Enfield 8000

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Enfield 8000 in Hyde Park

The Enfield 8000 is a two-seater battery-electric city car, introduced in 1973 and developed in the United Kingdom by Isle of Wight company Enfield Automotive, owned by Greek millionaire Giannis Goulandris. The car was designed by a group of Greek and British engineers headed by Constantine Adraktas (Chairman and Managing Technical Director of Enfield) and production, immediately after its introduction, was moved to the Greek island of Syros.[1][2] 120 cars were built in total, of which 65 were used by the Electricity Council and electricity boards in the south of England.

Powered by an 8 bhp (6 kW) electric motor and lead-acid batteries, the car has a top speed of around 48 mph (77 km/h) and a range of around 40 miles (64 km). In Autocar's test in 1975 they found it had a usable range of 25 miles (40 km).[3] It could accelerate from 0 to 10 mph (16 km/h) in 1.6 seconds, 20 mph (32 km/h) in 4.7 seconds and 30 mph (48 km/h) in 15.7 seconds. Brakes are by drums front and back.

It has a ladder-type square section tube chassis frame with aluminium alloy body panels stretched over steel frames.[3] It uses suspension parts from the Hillman Imp, doors were adapted from the Mini and a rear axle derived from Reliant three-wheelers.

Neorion[edit]

Greek-built Enfield-Neorion 8000

The company had been incorporated into the Greek Neorion company, also owned by Goulandris, and production was transferred to Syros, the company having transformed into a new Greek company, Enfield-Neorion, headquartered in Piraeus. There have been many arguments regarding the reason why Mr. Goulandris decided to produce the car in Greece, including conspiracy theories. Thanos Lebesis, then General Manager of Enfield-Neorion, argues that Mr. Goulandris had thought that "the company was owned by Greeks, the car was designed by Greeks, so it should also be produced by Greeks".[2] However, it could not be legally sold in Greece due to tax categorization issues connected with electric power, so production was exported to the United Kingdom.[2] Enfield-Neorion developments included a "Jeep" version aiming at the rent-a-car market in the Greek islands, but none could be sold locally.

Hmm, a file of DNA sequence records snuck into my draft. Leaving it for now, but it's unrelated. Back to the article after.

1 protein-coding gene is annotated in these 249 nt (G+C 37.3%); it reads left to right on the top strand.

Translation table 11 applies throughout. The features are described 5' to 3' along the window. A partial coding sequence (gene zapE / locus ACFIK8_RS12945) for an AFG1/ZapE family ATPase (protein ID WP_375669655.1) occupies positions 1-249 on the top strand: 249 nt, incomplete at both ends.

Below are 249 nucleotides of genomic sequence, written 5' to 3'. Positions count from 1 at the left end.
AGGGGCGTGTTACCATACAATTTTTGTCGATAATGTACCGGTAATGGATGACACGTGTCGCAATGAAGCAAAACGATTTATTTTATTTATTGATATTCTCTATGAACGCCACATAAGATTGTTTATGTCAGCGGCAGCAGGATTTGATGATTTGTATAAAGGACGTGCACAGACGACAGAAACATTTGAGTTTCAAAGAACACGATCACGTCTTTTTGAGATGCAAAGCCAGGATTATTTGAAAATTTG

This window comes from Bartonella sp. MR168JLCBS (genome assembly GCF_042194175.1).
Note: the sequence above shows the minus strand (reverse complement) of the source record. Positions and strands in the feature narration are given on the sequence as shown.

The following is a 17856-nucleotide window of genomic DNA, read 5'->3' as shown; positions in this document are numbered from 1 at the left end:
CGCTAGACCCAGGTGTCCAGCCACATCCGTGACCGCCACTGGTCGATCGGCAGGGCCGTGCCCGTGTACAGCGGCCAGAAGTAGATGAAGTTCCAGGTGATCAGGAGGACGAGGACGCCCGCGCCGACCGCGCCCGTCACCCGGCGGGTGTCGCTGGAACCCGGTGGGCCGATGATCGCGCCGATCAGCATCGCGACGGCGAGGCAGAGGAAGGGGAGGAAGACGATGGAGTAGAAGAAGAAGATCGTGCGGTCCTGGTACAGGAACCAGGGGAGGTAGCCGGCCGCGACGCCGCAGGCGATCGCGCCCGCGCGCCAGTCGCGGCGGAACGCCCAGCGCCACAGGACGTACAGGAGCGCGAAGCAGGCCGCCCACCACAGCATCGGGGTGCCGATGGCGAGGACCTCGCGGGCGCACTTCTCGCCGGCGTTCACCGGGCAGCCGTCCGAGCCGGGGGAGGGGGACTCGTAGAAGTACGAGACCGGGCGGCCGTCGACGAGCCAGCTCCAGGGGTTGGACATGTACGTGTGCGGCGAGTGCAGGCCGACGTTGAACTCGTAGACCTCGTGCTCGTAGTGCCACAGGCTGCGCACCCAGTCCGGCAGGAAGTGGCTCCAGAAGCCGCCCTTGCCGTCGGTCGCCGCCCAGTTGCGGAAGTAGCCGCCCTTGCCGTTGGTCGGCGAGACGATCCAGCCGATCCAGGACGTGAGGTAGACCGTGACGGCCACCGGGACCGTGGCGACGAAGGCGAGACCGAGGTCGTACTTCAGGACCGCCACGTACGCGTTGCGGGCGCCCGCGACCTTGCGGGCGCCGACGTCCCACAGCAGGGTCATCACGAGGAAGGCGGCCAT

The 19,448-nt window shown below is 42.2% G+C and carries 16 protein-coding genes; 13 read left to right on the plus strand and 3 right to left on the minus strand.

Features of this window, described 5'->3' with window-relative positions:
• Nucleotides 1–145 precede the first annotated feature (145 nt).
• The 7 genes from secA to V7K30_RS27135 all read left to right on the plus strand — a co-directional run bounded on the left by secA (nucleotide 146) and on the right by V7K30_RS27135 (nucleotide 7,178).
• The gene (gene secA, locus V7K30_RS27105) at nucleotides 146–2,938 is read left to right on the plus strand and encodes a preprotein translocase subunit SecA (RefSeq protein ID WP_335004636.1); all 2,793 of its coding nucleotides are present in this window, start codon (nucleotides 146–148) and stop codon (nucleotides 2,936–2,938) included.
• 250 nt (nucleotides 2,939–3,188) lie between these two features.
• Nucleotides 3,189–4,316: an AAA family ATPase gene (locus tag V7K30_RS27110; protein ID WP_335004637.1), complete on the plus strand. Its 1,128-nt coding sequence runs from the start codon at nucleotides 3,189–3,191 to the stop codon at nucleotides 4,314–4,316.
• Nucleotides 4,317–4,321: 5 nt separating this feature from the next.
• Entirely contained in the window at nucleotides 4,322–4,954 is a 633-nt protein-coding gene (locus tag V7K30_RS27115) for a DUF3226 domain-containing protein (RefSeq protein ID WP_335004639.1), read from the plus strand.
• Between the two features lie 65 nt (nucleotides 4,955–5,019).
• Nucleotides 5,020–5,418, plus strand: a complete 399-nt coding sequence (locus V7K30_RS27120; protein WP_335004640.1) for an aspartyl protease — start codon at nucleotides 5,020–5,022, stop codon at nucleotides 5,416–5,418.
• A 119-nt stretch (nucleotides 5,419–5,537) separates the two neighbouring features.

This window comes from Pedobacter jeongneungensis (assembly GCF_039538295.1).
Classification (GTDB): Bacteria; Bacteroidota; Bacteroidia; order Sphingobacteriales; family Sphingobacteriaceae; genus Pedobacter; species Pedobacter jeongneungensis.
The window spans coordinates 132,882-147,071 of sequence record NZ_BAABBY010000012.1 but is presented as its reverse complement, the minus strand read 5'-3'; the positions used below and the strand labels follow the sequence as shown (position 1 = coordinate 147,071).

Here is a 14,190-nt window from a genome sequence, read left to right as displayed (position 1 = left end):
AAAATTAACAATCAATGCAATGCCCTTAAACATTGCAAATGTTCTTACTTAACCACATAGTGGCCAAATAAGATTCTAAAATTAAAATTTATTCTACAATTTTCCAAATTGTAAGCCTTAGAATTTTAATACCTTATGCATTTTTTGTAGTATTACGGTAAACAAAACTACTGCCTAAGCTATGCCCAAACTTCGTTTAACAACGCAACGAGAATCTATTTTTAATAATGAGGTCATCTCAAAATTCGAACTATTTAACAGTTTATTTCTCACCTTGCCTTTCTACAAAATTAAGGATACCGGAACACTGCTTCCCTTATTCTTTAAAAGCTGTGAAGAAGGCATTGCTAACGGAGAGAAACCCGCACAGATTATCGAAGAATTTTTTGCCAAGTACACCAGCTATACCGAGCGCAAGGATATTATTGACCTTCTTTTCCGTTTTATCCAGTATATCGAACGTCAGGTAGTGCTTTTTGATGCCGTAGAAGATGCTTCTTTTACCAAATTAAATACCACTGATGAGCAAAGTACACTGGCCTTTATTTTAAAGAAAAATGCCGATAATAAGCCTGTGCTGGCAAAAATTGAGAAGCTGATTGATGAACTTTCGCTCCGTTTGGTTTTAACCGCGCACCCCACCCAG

Flux Capacitor[edit]

A highly customised version called 'Jonny's Flux Capacitor' built by Jonny Smith is street legal.[4][5] As of July 2016, the 'Flux Capacitor' is the world's fastest street legal electric vehicle.[6]

See also[edit]

References[edit]

  1. ^ "Άλλο ένα Enfield 8000 γύρισε πίσω στην Ελλάδα (one more Enfield 8000 returns to Greece)". Syros Agenda. 20 April 2017. Retrieved 21 June 2017.
  2. ^ a b c Stavropoulos, Michalis (2014). "Ανάμεσα σε δύο νησιά (A Tale of Two Isles) Documentary about the Enfield Electric Car".
  3. ^ a b "Test Extra: Enfield 8000 Electric". Autocar. 144 (4137): 66–69. 21 February 1976.
  4. ^ Smith, Jonny. "Flux Capacitor - Europe's fastest street-legal electric car". UK. Retrieved 20 July 2016.
  5. ^ Gitlin, Jonathan M. (15 December 2015). "On the road in the Flux Capacitor, Europe's fastest street-legal EV". Ars Technica. US. Retrieved 20 July 2016.
  6. ^ Gitlin, Jonathan M. (20 July 2016). "The Flux Capacitor is now the world's fastest street-legal electric car". Ars Technica. US. Retrieved 20 July 2016.

External links[edit]

Media related to Enfield 8000 at Wikimedia Commons